Plain English Summary
Background and study aims
Prostate cancer is a very common cancer affecting men. The prostate is a small gland in the pelvis. It is found only in men and is usually the size of a satsuma. Its function is to help with the production of semen, producing a thick white fluid to be mixed with sperm. Cancer of the prostate usually develops slowly, so patients may not be aware that they have the disease for many years. In some cases, the cancer is only diagnosed at a later stage, when the disease has already spread (and called metastatic prostate cancer). Symptoms include needing to urinate more frequently than before, needing to rush to the toilet, having problems passing urine, and feeling that the bladder is not completely empty after urinating. In advanced cases, the cancer may spread to the bones and lymph nodes and, more rarely, the lungs and the liver. Treatment options include radiotherapy, hormone therapy, chemotherapy and partial or complete removal of the prostate. Testosterone usually makes the cancer grow more quickly so treatments can be given to stop the body producing so much of this hormone. In some cases, the part of the testicle that produces the testosterone is removed. After a time, these treatments can stop working, at which point the cancer is known as castration resistant prostate cancer. Studies have shown that a treatment called abiraterone acetate (AA) can improve survival for men with metastatic castration-resistant prostate cancer. This study aims to gain a better understanding regarding the use of this drug in clinical practice.
Who can participate?
Men diagnosed with metastatic prostate cancer, treated with AA.
What does the study involve?
Patients are treated with 1000mg of AA once a day and 5mg prednisone twice a day. This treatment continues until the disease progresses, the participant dies or the treatment becomes too toxic to take any more.
What are the possible benefits and risks of participating?
Participants may benefit from taking part in this study though receiving a comprehensive, tailored follow-up.
Where is the study run from?
At least nine prostate cancer treatment centers in Italy.
When is study starting and how long is it expected to run for?
November 2015 to November 2016
Who is funding the study?
Investigator initiated and funded
Who is the main contact?
Dr Luca Cindolo
Dr Luca Cindolo
Urology Department ASL Abruzzo 2
via S.Camillo de Lellis 1
Abiraterone acetate plus prednisone in chemotherapy-naive men with metastatic castration-resistant prostate cancer: multicentre Italian “real life” study
The aim of the study is to verify in clinical practice the results of RCTs concerning the abiraterone acetate in chemonaive patients wih metastatic castration-resistant prostate cancer.
Not provided at time of registration
Retrospective multicentre observational
Primary study design
Secondary study design
Cross sectional study
Patient information sheet
Metastatic castration resistant prostate cancer
All patients enrolled were patients with an indication to receive abiraterone acetate (AA). All consecutive patients with biochemically or histologically confirmed progressive metastatic castration-resistant prostate cancer (mCRPC) and castrate levels of testosterone (<50 ng/dl.), chemonaive, treated with AA plus prednisone in 8 Italian tertiary cancer centres were gathered into a dedicated database. Patients were treated with AA 1000mg once daily in association with with prednisone 5mg twice a day until disease progression, death or unacceptable toxicity.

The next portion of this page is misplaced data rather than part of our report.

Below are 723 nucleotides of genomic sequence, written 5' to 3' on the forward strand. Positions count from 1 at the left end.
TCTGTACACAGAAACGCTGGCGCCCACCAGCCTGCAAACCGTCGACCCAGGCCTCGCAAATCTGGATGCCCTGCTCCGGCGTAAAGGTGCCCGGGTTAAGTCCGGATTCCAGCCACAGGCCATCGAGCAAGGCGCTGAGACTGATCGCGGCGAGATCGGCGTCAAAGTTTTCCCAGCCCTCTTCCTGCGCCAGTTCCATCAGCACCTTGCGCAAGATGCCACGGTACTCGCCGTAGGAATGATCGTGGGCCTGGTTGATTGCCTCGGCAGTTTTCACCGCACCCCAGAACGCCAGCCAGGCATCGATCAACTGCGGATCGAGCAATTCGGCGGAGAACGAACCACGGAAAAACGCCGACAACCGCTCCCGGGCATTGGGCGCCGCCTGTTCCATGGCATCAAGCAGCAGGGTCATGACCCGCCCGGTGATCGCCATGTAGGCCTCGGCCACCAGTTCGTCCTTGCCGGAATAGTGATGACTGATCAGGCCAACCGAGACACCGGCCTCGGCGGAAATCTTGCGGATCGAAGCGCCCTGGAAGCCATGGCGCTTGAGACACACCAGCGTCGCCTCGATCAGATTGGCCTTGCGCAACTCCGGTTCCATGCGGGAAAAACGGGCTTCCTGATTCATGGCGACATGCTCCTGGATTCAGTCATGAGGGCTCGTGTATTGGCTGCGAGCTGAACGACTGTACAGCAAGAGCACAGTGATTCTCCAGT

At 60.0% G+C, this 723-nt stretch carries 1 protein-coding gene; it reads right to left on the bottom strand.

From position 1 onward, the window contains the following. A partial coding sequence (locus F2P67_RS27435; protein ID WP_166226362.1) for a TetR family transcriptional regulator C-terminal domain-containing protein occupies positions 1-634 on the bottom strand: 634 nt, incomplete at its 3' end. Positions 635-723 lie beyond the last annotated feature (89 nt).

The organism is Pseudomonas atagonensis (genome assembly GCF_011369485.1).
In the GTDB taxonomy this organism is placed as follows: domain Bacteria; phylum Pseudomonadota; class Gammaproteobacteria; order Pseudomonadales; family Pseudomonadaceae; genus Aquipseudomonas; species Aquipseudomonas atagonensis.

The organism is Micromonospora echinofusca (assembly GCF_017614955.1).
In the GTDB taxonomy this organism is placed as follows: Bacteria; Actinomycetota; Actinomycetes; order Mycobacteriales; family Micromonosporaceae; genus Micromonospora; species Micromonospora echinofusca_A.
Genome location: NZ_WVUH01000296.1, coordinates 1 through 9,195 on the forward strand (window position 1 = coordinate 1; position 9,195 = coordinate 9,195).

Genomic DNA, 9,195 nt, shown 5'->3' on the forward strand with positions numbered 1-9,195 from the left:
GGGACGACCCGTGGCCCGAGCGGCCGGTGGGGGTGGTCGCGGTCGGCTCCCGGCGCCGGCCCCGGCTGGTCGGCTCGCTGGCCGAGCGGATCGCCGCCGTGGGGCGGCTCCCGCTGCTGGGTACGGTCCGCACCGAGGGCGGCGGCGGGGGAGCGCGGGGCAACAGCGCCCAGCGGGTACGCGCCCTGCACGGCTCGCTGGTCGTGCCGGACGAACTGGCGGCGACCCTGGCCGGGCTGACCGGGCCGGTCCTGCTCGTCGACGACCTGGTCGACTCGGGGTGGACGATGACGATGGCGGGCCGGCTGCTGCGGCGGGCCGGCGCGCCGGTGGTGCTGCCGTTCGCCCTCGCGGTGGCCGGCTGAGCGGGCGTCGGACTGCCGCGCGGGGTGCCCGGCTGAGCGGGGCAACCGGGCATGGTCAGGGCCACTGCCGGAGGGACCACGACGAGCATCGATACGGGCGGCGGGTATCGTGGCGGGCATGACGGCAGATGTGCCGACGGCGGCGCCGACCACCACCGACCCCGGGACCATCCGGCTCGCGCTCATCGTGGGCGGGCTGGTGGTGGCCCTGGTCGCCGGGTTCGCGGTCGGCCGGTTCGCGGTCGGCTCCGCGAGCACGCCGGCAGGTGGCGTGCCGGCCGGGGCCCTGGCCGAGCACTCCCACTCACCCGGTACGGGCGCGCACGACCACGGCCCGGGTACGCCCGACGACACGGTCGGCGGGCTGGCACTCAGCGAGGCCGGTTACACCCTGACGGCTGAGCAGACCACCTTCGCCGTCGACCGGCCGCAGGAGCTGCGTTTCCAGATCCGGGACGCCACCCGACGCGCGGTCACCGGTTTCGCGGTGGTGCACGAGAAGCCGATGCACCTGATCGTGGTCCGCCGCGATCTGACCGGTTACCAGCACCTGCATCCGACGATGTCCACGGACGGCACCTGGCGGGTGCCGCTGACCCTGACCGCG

Primary outcome measures
Progression free survival of patients enrolled (Overall Survival (OS), defined as time from the first dose of AA to the first clinical (pain, general status) or radiographic event), assessed from the time between treatment initiation to either the date of death or of last follow-up for surviving patients.
Secondary outcome measures
1. PSA changes measured at the baseline and at 12 weeks (the PSA decline was defined as a response at 12 wk equal or greater than 50% in PSA relative to baseline)
2. Toxicity according to the National Cancer Institute Common Terminology Criteria for Adverse Events (CTCAE) 4.02 toxicity scale, assessed be evaluated monthly or earlier in case of toxic event
3. Dropout rate and the reasons for discontinuation, evaluated monthly or earlier in case of premature dropout
4. Patient’s satisfaction about the treatment, using a 4-items specific questionnaire (“My condition has been: 1- greatly improved, 2- improved, 3- not changed, 4- worsened, during treatment”), evaluated every 12weeks or earlier in case of dropout
Overall trial start date
Overall trial end date
Participant inclusion criteria
1. Men over the age of 18
2. Biochemically or histologically confirmed progressive mCRPC
3. Castrate levels of testosterone (<50 ng/dl.)
5. Eligible for abiraterone acetate
Target number of participants
Participant exclusion criteria
Participants not fulfilling the inclusion criteria
Recruitment start date
Recruitment end date
Countries of recruitment
Trial participating centre
ASL Abruzzo 2
Investigator initiated and funded
Funding Body Type
Funding Body Subtype
Results and Publications
Publication and dissemination plan
A brief report on progression free survival and on patient's satisfaction will be done in the summer of 2016; a complete paper with OS data and longer follow-up will be prepared in Winter 2016/2017.
An oral communication on these data was done during the National Congress of Italian Society of Urology , held in Venice in October 2016.
Intention to publish date
Participant level data
Available on request
Results - basic reporting